Ulster Bank parent 'optimistic' on Ireland despite €195m loss
Banks in Ireland 'turning a corner', says RBS
ULSTER Bank's parent Royal Bank of Scotland (RBS) is becoming "optimistic" about Ireland for the first time since the financial crisis began.
The optimism comes despite Ulster Bank reporting an operating loss of £164m (€195m) for the first three months of 2013.
That loss is down from a £310m loss in the same period last year, an almost 40pc improvement. The bank said the tapering off in losses reflects a reduction in "impairments", or the value that is written off struggling loans.
Impairment losses decreased in the period to €282m in the first three months of this year, from €472m in the same period in 2012.
The bank's overall income fell as Ulster Bank is squeezed between the relatively high rate it pays savers for their deposits and its shrinking loan book.
Net interest margin dropped to 1.85pc from 1.93pc over the period. It is a key measure of a bank's health that compares the cost of borrowing from the bank to the price it pays to borrow.
The amount of cash on deposit was up by 8pc to £22.7bn from the start of the year to the end of March.
RBS, which is majority owned by taxpayers in the UK following a bailout, said trends for banks in Ireland are "turning a corner."
Impairment charges at the Irish arm were down 27pc compared with last year.
The chief finance officer at RBS, Bruce van Saun, said: "It's been a long time, but we're starting to make cautiously optimistic statements for the first time (on Ireland).
"As the economic environment stabilises, Ulster Bank continues to make good progress on the restructuring of its core bank, with a significant decrease in operating and impairment losses, an increase in customer deposits, an improvement in the loan to deposit ratio, and a stable net interest margin."
Yesterday, Ulster Bank said its mortgage problems have reached a peak, but that government action is still needed to address the home-loan crisis.
"Mortgage arrears have plateaued over the past quarter. However, for arrears to improve and in addition to the activities which Ulster Bank is undertaking, commitments made to legislate on the Dunne ruling and to amend the CCMA also need to be delivered," Ulster Bank chief executive Jim Brown said.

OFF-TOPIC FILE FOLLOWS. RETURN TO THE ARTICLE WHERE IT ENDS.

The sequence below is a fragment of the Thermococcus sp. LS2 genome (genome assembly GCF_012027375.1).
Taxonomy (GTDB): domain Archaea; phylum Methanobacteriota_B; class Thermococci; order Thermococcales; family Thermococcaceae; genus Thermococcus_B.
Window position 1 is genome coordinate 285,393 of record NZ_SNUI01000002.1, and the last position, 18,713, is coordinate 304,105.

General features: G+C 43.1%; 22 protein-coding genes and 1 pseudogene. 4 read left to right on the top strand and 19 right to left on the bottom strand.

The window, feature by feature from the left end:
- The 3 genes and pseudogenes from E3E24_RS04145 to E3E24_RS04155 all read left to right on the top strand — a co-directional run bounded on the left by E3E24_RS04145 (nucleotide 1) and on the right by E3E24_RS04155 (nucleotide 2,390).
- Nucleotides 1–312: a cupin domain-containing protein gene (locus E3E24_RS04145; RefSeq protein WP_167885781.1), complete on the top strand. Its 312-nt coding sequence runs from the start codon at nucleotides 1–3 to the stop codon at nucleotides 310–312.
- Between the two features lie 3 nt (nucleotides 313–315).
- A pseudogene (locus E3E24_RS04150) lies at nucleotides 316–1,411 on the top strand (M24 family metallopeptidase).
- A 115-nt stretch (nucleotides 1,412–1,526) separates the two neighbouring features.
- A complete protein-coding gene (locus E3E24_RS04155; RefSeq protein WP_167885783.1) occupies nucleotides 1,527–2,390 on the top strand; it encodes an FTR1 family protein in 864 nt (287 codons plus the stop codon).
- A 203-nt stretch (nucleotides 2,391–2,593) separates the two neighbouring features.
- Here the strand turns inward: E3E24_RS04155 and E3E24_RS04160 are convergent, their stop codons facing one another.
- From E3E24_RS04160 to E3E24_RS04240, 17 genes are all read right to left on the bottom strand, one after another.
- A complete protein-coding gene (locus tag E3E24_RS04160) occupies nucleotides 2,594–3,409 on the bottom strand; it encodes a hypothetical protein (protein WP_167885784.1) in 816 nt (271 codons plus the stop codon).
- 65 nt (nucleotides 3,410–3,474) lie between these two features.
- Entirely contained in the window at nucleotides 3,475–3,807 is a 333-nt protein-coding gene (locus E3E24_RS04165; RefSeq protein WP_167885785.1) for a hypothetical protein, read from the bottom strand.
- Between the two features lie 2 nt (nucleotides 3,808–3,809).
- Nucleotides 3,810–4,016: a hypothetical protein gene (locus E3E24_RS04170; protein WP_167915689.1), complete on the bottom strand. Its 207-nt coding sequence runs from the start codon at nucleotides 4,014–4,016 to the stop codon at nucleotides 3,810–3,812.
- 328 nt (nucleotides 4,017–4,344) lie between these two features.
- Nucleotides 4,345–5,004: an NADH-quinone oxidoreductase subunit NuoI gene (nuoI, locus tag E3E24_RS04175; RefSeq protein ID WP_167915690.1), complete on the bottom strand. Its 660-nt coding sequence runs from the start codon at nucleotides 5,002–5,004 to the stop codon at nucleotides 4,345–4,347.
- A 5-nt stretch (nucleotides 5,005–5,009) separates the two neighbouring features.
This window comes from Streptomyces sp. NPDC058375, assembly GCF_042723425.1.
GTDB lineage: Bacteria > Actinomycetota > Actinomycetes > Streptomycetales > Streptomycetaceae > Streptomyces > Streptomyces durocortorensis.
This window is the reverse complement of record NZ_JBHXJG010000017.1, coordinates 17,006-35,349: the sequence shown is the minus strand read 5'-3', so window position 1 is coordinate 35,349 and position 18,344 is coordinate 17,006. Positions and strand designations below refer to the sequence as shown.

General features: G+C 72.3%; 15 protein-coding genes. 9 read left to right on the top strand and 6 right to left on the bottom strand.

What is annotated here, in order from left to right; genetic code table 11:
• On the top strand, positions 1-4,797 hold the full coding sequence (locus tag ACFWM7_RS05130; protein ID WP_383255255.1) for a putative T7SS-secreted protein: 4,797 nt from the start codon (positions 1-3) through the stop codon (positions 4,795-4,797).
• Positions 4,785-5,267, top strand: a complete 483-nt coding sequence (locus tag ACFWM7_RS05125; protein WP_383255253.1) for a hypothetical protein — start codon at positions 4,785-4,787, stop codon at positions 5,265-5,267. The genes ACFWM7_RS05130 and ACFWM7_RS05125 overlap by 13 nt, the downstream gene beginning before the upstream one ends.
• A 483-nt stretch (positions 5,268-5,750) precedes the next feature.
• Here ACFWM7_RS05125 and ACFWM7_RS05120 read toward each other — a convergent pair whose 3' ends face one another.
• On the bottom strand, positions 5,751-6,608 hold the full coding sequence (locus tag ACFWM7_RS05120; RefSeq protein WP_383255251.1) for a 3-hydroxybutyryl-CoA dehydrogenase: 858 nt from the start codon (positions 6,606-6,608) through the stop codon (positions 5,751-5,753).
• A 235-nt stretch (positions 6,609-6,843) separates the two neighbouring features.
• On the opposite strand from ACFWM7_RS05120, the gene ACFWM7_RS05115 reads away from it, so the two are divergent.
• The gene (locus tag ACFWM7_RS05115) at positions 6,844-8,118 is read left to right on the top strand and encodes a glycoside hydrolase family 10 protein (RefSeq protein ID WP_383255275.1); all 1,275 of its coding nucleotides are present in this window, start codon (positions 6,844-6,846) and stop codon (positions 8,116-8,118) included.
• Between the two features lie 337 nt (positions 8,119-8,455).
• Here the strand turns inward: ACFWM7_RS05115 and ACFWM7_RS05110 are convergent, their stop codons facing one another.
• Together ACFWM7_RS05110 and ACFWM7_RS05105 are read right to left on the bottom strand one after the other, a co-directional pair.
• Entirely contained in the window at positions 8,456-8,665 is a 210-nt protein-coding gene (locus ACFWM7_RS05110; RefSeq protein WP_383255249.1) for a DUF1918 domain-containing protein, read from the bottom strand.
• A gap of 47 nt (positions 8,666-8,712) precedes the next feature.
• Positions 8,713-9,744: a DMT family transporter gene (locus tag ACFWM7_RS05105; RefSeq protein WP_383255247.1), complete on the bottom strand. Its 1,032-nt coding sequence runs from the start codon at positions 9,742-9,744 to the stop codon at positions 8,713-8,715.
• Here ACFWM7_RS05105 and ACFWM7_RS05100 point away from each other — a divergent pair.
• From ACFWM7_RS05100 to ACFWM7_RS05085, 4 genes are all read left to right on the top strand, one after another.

Banks want legislation brought in to get around the High Court's "Dunne judgment", a ruling which has made it more difficult for banks to repossess houses.
However, the bank's core objective remains to keep as many co-operating customers in their homes as possible, he said.
Ulster Bank has been hit with a raft of problems in addition to losses on boom-era loans to property developers and house buyers.
It includes last summer's technology breakdown that left many customers unable to access their bank accounts for weeks on end.
Meanwhile, RBS said yesterday it wants the UK government to start selling shares in the rescued bank next year even though it could mean a loss for taxpayers.
Chairman Philip Hampton said the aim was to have the bank in strong enough shape to start preparing a prospectus for a sale from the middle of 2014.
"It could be earlier, that's a matter for the government," Hampton said in an interview on the bank's website.
Britain pumped £45.5bn (€54bn) into RBS during the 2008 financial crisis, leaving the government with a controlling stake. The taxpayer bailout includes massive transfers to support loss-making Ulster Bank here.